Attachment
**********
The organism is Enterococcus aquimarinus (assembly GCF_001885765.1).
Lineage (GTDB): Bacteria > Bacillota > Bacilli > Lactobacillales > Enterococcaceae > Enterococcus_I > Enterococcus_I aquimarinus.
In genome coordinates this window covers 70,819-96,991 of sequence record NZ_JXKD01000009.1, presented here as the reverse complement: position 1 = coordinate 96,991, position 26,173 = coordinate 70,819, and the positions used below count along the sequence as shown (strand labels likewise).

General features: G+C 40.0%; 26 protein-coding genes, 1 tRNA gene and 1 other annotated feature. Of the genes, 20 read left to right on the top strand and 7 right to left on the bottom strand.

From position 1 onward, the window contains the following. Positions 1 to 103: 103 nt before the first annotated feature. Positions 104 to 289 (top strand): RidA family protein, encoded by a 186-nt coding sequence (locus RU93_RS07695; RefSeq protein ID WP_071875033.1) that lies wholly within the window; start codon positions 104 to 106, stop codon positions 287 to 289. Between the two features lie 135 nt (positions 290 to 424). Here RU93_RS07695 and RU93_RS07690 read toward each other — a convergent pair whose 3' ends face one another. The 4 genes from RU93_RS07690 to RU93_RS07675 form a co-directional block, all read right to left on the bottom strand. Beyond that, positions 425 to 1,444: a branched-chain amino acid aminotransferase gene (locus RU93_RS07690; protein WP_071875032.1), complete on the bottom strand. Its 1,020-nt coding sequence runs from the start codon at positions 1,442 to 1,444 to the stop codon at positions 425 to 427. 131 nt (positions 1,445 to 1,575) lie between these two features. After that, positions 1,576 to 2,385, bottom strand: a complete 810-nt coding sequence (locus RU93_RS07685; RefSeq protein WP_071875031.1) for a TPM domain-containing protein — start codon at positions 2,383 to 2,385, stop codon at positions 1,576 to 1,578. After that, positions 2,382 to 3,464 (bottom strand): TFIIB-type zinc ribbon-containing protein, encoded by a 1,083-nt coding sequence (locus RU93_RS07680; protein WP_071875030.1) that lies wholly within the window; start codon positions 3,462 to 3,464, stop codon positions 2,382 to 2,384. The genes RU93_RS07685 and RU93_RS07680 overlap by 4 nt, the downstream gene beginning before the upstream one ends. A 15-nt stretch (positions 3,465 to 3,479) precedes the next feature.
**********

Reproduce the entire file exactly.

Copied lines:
The organism is Enterococcus aquimarinus (assembly GCF_001885765.1).
Lineage (GTDB): Bacteria > Bacillota > Bacilli > Lactobacillales > Enterococcaceae > Enterococcus_I > Enterococcus_I aquimarinus.
In genome coordinates this window covers 70,819-96,991 of sequence record NZ_JXKD01000009.1, presented here as the reverse complement: position 1 = coordinate 96,991, position 26,173 = coordinate 70,819, and the positions used below count along the sequence as shown (strand labels likewise).

General features: G+C 40.0%; 26 protein-coding genes, 1 tRNA gene and 1 other annotated feature. Of the genes, 20 read left to right on the top strand and 7 right to left on the bottom strand.

From position 1 onward, the window contains the following. Positions 1 to 103: 103 nt before the first annotated feature. Positions 104 to 289 (top strand): RidA family protein, encoded by a 186-nt coding sequence (locus RU93_RS07695; RefSeq protein ID WP_071875033.1) that lies wholly within the window; start codon positions 104 to 106, stop codon positions 287 to 289. Between the two features lie 135 nt (positions 290 to 424). Here RU93_RS07695 and RU93_RS07690 read toward each other — a convergent pair whose 3' ends face one another. The 4 genes from RU93_RS07690 to RU93_RS07675 form a co-directional block, all read right to left on the bottom strand. Beyond that, positions 425 to 1,444: a branched-chain amino acid aminotransferase gene (locus RU93_RS07690; protein WP_071875032.1), complete on the bottom strand. Its 1,020-nt coding sequence runs from the start codon at positions 1,442 to 1,444 to the stop codon at positions 425 to 427. 131 nt (positions 1,445 to 1,575) lie between these two features. After that, positions 1,576 to 2,385, bottom strand: a complete 810-nt coding sequence (locus RU93_RS07685; RefSeq protein WP_071875031.1) for a TPM domain-containing protein — start codon at positions 2,383 to 2,385, stop codon at positions 1,576 to 1,578. After that, positions 2,382 to 3,464 (bottom strand): TFIIB-type zinc ribbon-containing protein, encoded by a 1,083-nt coding sequence (locus RU93_RS07680; protein WP_071875030.1) that lies wholly within the window; start codon positions 3,462 to 3,464, stop codon positions 2,382 to 2,384. The genes RU93_RS07685 and RU93_RS07680 overlap by 4 nt, the downstream gene beginning before the upstream one ends. A 15-nt stretch (positions 3,465 to 3,479) precedes the next feature.